As Atlanta bicycle accident lawyers, we constantly monitor bicycle safety stories from around the country. Often, we find that these issues are mirrored very strongly in our very own Georgia. We have been following closely an incident in California, involving a doctor on trial for causing serious injuries to two bicyclists in a fit of road rage.
Dr Christopher Thompson admitted during his trial that he had been angry at frequent violations of traffic rules by local bicyclists. The good doctor apparently found this frustration reason enough to pull over in front of the two bicyclists, and slam on the brakes. The two bikers were minding their own business cycling along when they crashed into Thompson’s sedan. Both of them suffered serious injuries, and one of them required plastic surgery to correct severe facial damage. Last week, the doctor was sentenced to 5 years in prison. The judge noted that he showed no remorse for his behavior.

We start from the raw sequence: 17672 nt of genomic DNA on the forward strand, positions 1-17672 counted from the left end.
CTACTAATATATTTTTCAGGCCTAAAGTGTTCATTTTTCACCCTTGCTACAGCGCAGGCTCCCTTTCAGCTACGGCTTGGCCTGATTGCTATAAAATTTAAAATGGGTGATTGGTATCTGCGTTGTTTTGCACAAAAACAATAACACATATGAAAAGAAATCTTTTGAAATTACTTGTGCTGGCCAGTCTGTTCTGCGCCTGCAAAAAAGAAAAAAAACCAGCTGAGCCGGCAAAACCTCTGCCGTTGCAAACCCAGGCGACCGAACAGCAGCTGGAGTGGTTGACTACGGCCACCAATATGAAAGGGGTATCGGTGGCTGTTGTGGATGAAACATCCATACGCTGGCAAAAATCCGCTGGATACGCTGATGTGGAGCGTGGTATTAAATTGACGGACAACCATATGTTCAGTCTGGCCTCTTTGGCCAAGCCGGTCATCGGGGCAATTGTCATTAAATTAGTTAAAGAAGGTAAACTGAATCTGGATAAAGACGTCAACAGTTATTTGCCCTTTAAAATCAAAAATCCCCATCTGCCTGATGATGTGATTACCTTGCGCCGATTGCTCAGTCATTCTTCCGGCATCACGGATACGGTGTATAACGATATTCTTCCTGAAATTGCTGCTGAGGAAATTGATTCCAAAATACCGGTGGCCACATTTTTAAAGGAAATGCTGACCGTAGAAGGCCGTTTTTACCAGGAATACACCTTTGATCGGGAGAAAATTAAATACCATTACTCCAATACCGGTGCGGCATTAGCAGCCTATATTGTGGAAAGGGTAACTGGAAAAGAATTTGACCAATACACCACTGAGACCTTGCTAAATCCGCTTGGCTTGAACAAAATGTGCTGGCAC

In Georgia too, we have noticed increasing public impatience, and even anger, towards bicyclists. Ask any Atlanta bicyclist, and he will tell you of the taunts, the yelling, the glares and the rude gestures that he suffers. Many motorists labor under the assumption that the streets are built solely for them, and all other users are intruders.There’s even a Facebook group that is dedicated solely to beating down bicyclists.
As Atlanta bicycle accident lawyers, we believe that these increased confrontations between motorists and bicyclists will not continue forever. As more and more numbers of bicyclists join others, motorists will get used to sharing the roads with these people, thereby helping change their driving behavior. However, for this to happen, local agencies in Georgia must invest more in education and awareness programs. This is especially so on narrower streets in Atlanta that may not have enough space for a dedicated bike lane. Education on its own won’t be enough.We also need stronger laws that protect bicyclists from the harassment they are increasingly beginning to see.